Empty nesters hope for return of Purbeck ospreys in 2024

Staff at a Purbeck nature reserve have waved off their most famous family on a trip to Africa fraught with danger – but hope to welcome them back in 2024 to share the journey with even more visitors.

Careys Secret Garden near Wareham has run Purbeck’s most sensitive tourist attraction through summer 2023, working with Birds of Poole Harbour to take small groups of visitors to view a nesting platform where a rare pair of ospreys raised a family.


Osprey mum CJ17 feeds her three chicks with fish caught in Poole Harbour

500 bird lovers visited the nest

Watched by millions as the BBC featured their story on Springwatch 2023 from RSPB Arne, the birds raised three healthy chicks which have all survived against the odds to make an autumn migration to West Africa along with their parents.

Since the location of the nest was revealed at the beginning of May 2023, more than 500 bird lovers and nature enthusiasts have visited the Purbeck location to see the only nesting pair of ospreys in the south of England.

Tours of small groups of people have been led by expert guides to sensitively view the rare pair throughout their breeding cycle as the birds have laid and hatched three eggs and successfully raised three fledglings.

Because of the need to minimise disruption around the nesting platform, and because of the huge interest in Dorset’s first breeding pair of ospreys in two centuries, tickets sold out almost as soon as they were released.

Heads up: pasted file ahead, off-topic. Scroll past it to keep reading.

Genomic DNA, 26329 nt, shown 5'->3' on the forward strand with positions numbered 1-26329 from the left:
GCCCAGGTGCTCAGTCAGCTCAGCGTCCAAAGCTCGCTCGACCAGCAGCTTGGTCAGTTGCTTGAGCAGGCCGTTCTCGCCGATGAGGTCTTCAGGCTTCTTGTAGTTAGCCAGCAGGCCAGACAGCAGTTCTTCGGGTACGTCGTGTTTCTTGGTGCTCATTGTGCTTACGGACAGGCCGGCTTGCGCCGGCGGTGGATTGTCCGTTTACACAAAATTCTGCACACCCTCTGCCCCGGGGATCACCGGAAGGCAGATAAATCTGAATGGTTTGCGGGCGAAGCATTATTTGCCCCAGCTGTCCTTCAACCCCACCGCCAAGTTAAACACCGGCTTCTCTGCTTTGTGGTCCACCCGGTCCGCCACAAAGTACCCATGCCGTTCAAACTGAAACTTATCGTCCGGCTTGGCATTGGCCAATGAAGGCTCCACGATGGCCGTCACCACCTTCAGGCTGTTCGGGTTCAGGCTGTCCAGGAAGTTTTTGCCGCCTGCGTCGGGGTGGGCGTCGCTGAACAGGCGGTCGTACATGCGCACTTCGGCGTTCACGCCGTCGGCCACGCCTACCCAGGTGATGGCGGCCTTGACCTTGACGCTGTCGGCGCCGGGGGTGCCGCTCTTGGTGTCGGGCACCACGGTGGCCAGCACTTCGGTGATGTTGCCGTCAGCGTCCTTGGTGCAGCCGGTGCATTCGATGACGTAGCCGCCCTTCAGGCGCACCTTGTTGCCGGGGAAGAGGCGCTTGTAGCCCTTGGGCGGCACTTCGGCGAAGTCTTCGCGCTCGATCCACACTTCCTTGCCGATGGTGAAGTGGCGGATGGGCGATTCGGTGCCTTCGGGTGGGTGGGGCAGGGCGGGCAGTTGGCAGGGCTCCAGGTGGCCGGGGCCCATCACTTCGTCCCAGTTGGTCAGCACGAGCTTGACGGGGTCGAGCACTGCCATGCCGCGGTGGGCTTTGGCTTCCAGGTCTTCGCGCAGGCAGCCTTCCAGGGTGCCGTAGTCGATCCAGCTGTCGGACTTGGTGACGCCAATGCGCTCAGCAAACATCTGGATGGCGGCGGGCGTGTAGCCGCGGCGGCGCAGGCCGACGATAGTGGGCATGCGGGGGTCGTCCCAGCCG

One of the two female osprey chicks hatched in 2022, which may return to Purbeck to nest in the future

Chick hatched in 2022 may return

But hopes are high that they will return to the nesting platform in Purbeck for their third season in spring 2024 and if that happens the team will be ready and waiting to take more visitors on a viewing journey to increase understanding of the magnificent birds.

The experiment at Careys, a restored Victorian walled garden where the public are encouraged to connect to nature, has been hailed as a huge success.

There is a chance that the story will take a new twist in 2024 with other ospreys coming to Purbeck to nest – possibly even the single surviving osprey chick hatched at Wareham in 2022, named 5H1. 

Osprey chicks spend a couple of years in their wintering country 3,000 miles from Dorset, typically Senegal and Gambia, until they reach maturity at around two or three years of age, at which point they will return to the UK for the breeding season.


One of the new chicks learns to cope with the rainy August weather

“Raising their chicks against all odds”

Simon Constantine, founder of Careys Secret Garden, said;

“This season has been nothing short of extraordinary. We are humbled and grateful to have had the privilege of sharing this remarkable journey with our visitors. 

“Witnessing the ospreys’ determination in raising their chicks against all odds has been a testament to the power of nature and to be part of such a positive story shows us that it is not all doom and gloom environmentally.

“Despite facing numerous challenges, including bad weather, natural predators and the threat of bird flu, the osprey parents showed remarkable dedication and resilience in raising their brood for a second year. 

“We have been monitoring their progress closely with the help of livestream access to the nest featured on Springwatch, and it is with great pleasure that we announce the successful fledging of three healthy osprey chicks who are on migration to West Africa as we speak.”